Are Meat Free Mondays Enough?

Are Meat Free Mondays Enough?

Aaron Parr asks whether Queen Mary are doing enough for its vegetarian and vegan students

Nearly 11 months ago, I passed a motion at last year’s Annual Students’ Meeting calling for a trial of Meat Free Mondays. Queen Mary Students’ Union would offer a 20% discount on all vegetarian options on Mondays based on a campaign by Paul and Linda McCartney.

The aim was to inspire students to think about the environmental impact of food consumption, since animal agriculture accounts for 18% of all greenhouse gases. We also wanted to ensure that more vegetarian, vegan and gluten-free options were available on campus.

But while the sabbs in the union office have worked hard to get Meat Free Mondays up and running, it was even passed by the trustees, it has not quite gone exactly to plan. Firstly, advertising on campus for the campaign has been limited to a couple of A-boards. ‘Meat Free Mondays’ is included on union emails and has a section on the QMSU website, but still, is the 20% discount really enough to promote the increased access to vegetarian and vegan food at Queen Mary?

Well, according to QMSU sales staff, the discount is not used all that often. One sales assistant said to me; “most people don’t even seem aware of Meat-Free Mondays.”  However, there may also be some kind of miscommunication as not all staff have been properly informed about the discount either.  So while you might decide on the veggie option, the discount probably won’t be given automatically and so you will have to ask.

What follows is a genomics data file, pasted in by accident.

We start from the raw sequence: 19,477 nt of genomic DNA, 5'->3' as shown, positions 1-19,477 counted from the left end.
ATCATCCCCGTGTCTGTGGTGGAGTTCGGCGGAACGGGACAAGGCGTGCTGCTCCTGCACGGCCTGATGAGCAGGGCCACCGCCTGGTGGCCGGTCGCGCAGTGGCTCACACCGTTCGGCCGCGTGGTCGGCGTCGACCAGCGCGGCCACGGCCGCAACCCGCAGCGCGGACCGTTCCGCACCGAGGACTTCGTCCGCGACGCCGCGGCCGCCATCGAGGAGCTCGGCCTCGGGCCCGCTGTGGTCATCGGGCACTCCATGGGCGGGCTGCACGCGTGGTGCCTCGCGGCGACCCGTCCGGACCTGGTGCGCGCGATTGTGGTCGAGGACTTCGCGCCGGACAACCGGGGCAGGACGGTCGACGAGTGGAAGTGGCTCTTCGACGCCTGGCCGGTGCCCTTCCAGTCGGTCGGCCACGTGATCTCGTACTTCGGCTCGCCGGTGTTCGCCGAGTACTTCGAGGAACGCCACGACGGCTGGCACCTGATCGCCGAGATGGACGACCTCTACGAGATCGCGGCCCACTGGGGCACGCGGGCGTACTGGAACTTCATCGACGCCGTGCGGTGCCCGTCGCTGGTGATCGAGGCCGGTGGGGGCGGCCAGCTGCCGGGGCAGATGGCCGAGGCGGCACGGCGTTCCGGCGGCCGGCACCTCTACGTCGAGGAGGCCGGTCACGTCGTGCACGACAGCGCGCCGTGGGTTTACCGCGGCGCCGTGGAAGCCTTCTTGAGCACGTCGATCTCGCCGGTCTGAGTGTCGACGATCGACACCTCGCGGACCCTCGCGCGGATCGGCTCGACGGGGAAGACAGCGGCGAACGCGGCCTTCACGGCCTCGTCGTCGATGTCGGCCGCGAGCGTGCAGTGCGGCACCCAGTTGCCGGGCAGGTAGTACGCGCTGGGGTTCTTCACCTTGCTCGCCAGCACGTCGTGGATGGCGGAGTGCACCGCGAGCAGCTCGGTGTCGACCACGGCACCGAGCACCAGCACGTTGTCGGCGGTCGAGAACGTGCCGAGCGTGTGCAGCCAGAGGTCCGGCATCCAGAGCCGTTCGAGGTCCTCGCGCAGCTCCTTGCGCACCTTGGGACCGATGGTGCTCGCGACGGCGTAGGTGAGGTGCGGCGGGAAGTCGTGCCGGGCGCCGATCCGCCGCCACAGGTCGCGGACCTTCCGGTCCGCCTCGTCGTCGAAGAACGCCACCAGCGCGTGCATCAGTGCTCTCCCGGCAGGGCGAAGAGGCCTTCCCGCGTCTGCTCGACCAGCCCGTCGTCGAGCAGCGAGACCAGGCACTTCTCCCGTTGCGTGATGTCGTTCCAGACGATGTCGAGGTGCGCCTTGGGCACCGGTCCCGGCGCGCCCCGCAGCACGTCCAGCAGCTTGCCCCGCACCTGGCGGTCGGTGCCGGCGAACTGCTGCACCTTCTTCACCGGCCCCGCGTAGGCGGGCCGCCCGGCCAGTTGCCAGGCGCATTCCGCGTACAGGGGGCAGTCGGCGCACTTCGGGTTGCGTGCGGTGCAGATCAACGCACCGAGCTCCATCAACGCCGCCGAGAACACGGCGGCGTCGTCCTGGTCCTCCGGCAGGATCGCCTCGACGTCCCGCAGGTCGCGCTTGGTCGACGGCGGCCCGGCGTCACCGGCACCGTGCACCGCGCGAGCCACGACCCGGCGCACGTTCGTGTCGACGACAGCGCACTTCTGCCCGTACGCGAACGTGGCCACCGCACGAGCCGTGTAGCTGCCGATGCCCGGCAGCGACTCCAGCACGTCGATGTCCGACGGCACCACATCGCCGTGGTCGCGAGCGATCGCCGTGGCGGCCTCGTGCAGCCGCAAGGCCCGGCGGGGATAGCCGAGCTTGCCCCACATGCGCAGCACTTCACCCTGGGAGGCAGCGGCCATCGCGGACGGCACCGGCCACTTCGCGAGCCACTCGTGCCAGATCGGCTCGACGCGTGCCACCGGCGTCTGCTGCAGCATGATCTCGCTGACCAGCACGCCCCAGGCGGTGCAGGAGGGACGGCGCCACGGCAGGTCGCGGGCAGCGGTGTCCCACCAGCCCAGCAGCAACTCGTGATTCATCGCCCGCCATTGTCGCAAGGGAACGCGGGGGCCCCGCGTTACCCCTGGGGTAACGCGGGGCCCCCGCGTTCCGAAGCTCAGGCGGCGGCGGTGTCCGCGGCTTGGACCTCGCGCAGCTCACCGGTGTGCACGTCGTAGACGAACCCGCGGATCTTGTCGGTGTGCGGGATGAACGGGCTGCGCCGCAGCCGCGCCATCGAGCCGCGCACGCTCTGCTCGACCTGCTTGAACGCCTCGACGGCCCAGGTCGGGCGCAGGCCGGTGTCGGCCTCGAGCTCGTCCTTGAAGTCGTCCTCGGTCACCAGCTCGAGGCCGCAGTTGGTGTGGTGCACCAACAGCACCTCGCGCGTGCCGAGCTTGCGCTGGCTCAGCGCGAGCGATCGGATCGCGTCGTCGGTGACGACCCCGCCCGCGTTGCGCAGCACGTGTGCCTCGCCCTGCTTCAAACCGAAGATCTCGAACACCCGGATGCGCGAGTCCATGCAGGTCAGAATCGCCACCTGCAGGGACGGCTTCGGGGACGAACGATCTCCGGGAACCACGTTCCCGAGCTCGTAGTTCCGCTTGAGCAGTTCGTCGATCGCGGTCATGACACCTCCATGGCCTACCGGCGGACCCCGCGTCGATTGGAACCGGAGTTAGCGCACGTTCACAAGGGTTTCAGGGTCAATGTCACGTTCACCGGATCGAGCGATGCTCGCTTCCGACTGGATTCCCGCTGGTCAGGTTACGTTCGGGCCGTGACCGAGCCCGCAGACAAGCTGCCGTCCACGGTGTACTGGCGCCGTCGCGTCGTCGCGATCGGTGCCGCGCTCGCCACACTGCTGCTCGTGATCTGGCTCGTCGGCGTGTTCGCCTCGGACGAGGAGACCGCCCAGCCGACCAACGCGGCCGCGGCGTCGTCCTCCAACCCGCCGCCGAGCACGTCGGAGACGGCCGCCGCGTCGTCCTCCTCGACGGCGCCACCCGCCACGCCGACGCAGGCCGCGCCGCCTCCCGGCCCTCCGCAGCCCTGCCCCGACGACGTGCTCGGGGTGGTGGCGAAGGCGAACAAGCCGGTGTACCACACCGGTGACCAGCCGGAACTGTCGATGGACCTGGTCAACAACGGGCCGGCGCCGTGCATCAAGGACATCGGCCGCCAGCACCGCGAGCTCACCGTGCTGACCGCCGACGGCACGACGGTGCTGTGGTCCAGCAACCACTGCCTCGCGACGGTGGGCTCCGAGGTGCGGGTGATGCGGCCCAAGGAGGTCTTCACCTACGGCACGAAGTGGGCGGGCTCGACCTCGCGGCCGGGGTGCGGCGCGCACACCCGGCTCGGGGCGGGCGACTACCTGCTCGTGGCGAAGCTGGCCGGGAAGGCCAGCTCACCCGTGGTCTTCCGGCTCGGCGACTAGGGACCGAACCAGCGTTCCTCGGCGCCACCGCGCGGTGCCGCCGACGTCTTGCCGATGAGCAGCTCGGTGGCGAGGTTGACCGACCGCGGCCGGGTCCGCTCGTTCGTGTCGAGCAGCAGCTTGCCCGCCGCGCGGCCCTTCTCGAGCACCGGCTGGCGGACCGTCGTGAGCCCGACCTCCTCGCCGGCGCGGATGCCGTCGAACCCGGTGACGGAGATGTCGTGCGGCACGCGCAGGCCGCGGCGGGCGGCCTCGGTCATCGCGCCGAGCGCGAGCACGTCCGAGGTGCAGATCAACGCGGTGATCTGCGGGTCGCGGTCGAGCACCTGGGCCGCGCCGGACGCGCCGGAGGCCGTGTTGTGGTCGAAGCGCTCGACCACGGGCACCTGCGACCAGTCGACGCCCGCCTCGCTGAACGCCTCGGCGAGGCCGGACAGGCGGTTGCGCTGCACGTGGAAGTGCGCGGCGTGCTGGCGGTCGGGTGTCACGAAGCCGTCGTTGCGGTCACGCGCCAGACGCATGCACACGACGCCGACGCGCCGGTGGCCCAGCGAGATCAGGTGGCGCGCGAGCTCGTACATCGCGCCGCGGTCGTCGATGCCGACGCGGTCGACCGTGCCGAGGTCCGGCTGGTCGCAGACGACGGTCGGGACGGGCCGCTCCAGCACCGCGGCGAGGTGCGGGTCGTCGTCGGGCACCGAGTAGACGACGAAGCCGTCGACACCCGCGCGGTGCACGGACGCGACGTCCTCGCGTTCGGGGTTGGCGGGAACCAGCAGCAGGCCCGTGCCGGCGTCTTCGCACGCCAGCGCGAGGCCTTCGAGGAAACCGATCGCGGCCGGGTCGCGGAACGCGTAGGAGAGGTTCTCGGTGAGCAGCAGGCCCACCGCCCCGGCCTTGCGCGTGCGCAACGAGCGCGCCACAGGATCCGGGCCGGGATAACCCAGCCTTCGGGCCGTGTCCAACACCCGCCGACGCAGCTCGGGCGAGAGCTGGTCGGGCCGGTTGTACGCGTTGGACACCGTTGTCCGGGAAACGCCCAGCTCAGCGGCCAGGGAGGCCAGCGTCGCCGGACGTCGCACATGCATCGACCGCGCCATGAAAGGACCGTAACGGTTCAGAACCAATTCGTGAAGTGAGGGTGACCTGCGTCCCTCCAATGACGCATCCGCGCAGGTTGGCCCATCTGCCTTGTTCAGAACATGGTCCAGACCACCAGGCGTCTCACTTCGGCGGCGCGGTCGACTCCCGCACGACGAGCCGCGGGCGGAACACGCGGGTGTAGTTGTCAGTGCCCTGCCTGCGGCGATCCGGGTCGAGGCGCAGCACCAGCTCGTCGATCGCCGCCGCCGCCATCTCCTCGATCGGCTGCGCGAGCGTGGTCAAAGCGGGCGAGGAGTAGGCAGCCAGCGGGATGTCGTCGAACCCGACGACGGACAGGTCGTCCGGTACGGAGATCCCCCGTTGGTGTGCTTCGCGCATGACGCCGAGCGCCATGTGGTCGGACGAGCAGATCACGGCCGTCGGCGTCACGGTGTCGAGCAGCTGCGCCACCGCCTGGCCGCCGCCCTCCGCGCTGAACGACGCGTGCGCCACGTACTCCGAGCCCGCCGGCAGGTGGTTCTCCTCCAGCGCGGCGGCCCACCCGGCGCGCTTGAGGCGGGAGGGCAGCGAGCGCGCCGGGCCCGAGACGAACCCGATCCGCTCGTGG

There is a further problem as new options for vegans and coeliacs are few and far between and it is nearly impossible to find a vegan and gluten free meal option. Vegan options have actually decreased in Drapers; don’t get me started on the eel in the falafel salad in Ground!  The Village Shop has a nice range of veggie pittas, mind you.

I originally hoped that this campaign would inspire a new generation of freshers to consider the environmental footprint and ethical implications of their diets.  The Meat Free Mondays ‘trial period’ is over, and in the future there will hopefully be a review to see how it has impacted sales and profits. It would be great to see this campaign renewed, and hopefully increase the options available for students with dietary requirements.

Recently, the elected commercial services officer, Alex Mantzalos, passed a motion at this year’s Annual Students’ Meeting, further calling for more vegetarian, vegan and gluten free options. Now for two years running, similar motions have been passed.  Hopefully this means a range of diet friendly options will be available to campus soon!

In his elected position, Alex has also promised to start a vegan coffee morning on Mondays in Ground. Alongside Meat Free Mondays, I expect these events will get students discussing more about animal agribusiness and climate change, and may even encourage some to take a step towards being veggie. I am certainly looking forward to my soy chilli hot chocolate!

Image: Twitter//@kevlikespics

 


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